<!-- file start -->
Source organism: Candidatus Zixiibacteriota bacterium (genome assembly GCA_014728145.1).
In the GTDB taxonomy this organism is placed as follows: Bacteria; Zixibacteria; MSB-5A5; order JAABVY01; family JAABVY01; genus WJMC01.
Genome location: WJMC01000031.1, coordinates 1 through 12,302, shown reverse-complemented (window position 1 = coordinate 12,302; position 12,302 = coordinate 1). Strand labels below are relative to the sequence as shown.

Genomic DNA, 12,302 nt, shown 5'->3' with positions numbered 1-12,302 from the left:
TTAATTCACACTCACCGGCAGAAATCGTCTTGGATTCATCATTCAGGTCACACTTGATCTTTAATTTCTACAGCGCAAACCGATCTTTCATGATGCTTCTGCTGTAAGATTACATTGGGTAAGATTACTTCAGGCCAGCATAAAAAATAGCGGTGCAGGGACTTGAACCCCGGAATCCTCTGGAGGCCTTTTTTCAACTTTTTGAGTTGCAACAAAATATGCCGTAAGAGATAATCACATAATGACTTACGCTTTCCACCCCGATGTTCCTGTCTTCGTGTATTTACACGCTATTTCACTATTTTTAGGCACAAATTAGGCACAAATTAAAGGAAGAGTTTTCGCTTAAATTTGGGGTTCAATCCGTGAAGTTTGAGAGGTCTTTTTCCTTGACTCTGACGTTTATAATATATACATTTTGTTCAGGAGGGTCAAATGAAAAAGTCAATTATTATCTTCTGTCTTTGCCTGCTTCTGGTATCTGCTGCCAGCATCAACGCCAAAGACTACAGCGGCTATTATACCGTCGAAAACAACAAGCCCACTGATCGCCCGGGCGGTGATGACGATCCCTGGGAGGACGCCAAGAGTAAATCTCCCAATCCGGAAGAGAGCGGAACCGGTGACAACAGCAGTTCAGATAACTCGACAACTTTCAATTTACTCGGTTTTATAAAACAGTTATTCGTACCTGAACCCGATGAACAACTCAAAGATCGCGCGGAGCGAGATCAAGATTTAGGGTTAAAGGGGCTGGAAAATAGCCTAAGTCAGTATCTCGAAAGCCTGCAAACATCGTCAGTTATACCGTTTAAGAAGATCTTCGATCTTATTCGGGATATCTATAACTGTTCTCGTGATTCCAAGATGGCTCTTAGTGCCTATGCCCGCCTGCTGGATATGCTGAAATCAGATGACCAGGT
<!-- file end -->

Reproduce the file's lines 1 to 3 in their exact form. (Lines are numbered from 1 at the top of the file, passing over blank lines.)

Source organism: Candidatus Zixiibacteriota bacterium (genome assembly GCA_014728145.1).
In the GTDB taxonomy this organism is placed as follows: Bacteria; Zixibacteria; MSB-5A5; order JAABVY01; family JAABVY01; genus WJMC01.
Genome location: WJMC01000031.1, coordinates 1 through 12,302, shown reverse-complemented (window position 1 = coordinate 12,302; position 12,302 = coordinate 1). Strand labels below are relative to the sequence as shown.